My Lords, on Monday Vicky Ford welcomed the United Nations Secretary-General’s condemnation of the military’s action, stating that the UK was actively calling for a briefing at the UN Security Council. She added that she would be speaking to her US counterpart later that day. Can the Minister update the House on the progress of these initiatives? The release of Prime Minister Abdalla Hamdok yesterday is welcome but the statement by his office said that other government officials remained in detention, their locations unknown. Can the Minister tell us what discussions in the last 24 hours Ministers in the department have had with the security and military forces in Sudan to urge the release of those who have been unlawfully detained?

My Lords, the UK strongly condemns the arrest of civilian members of Sudan’s transitional Government by the military yesterday. We are also deeply concerned by reports of protesters having been shot. Over the past two years, Sudan has been on a delicate pathway from oppressive autocratic rule towards freedom and democracy. The Minister was in Khartoum last week, as she told the House of Commons, where she stressed the need for all parties to support the civilian-led Government’s work to deliver the democratic transition process that has been widely agreed.

In response to the noble Lord’s question, together with the US and Norway we have issued a troika statement condemning the suspension of the institutions of state, the declaration of the state of emergency and the detention of Prime Minister Hamdok and other members of the civilian leadership. The statement also calls for the immediate release of those unlawfully detained.

My Lords, I declare an interest as outlined in the register. I was due to be in Khartoum next Friday, scheduled to meet Prime Minister Hamdok on my 13th visit to Sudan before, during and after the democratic revolution. It is an absolute tragedy that has afflicted the people of Sudan, especially the women and young people, who have been so active in the transition process. There is considerable concern that diplomatic access will be refused to officials, many of whom I have spoken to over the last few weeks leading up to the coup. Can the Minister update the House on ensuring that there is diplomatic access to Prime Minister Hamdok and other Cabinet Ministers who have been detained and are now under house arrest in their own properties?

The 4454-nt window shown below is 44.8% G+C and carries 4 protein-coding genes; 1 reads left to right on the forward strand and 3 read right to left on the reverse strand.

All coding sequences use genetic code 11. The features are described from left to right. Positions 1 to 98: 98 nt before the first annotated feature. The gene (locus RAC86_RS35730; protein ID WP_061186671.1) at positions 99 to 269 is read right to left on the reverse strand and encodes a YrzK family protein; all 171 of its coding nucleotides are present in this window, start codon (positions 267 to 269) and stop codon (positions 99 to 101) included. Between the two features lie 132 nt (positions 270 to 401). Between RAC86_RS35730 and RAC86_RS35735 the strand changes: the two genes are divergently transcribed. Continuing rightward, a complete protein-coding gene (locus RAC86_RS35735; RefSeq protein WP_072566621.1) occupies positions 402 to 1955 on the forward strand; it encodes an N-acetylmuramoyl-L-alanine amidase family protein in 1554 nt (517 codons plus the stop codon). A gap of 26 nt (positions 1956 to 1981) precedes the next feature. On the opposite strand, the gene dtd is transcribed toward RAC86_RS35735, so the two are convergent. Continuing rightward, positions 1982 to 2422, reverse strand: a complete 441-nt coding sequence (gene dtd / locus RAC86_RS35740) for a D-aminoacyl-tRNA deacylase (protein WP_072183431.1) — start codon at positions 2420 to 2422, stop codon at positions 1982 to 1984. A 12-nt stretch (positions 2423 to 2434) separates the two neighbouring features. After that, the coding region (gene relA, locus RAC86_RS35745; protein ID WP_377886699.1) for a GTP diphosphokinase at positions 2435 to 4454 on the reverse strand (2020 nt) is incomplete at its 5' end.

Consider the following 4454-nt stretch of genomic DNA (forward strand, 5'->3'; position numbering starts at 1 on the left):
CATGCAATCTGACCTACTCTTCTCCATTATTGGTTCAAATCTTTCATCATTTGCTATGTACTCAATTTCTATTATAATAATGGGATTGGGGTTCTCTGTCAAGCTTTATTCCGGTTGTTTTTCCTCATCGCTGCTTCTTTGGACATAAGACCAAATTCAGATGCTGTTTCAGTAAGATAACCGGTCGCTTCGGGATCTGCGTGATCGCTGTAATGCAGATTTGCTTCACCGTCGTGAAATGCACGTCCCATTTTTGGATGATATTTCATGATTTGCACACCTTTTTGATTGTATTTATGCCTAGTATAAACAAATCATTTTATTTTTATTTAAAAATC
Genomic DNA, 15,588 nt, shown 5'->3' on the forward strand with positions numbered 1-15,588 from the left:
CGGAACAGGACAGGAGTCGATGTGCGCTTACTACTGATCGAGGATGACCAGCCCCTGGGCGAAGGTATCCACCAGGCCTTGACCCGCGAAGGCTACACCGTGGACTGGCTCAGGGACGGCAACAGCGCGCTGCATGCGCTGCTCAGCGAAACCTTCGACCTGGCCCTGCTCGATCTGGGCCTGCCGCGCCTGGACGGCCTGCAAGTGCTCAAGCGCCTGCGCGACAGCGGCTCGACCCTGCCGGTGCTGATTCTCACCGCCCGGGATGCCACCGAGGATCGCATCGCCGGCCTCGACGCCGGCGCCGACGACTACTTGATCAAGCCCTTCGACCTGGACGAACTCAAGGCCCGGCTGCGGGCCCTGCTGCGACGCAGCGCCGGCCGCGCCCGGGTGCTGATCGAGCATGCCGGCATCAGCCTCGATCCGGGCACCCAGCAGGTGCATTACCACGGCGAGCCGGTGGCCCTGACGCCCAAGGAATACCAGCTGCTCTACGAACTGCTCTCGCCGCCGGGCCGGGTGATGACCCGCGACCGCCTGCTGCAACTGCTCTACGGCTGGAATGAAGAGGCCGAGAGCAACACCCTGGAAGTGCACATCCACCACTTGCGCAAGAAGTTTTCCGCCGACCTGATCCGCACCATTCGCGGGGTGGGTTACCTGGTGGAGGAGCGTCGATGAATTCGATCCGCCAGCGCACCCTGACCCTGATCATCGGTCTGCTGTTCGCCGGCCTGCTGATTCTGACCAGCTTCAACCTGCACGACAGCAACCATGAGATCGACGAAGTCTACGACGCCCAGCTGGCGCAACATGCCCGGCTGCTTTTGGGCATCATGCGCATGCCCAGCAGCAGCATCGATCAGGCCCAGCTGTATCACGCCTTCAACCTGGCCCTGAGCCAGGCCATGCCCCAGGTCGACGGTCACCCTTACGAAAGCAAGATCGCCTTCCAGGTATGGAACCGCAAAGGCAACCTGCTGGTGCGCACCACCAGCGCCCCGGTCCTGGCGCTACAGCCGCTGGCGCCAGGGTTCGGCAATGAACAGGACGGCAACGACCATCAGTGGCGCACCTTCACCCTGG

Secondly, there is significant concern that certain countries allied to the UK may well be offering significant sums of money to the military, which has now taken power. Will the troika and the EU work together to ensure that allies of our countries will not financially support military dictatorships that overthrow democratic transitional administrations?

The noble Lord makes an important point. It is clear, as everyone would agree, that the actions of the military are unacceptable. We are reassessing our commitment to restart a phased defence engagement in light of what has happened. The noble Lord also mentioned the impact particularly felt by women and girls. It is worth acknowledging, as the Minister for Africa said yesterday, that women were a major driver of the 2019 protest and fought so bravely for democracy. Last week in Khartoum, Minister Ford from the other place met a number of those inspiring individuals who have shown the vital role that women and girls have to play in the country’s future, and the UK solidly stands with them, both from over here in the United Kingdom and through our humanitarian assistance and overseas development programmes.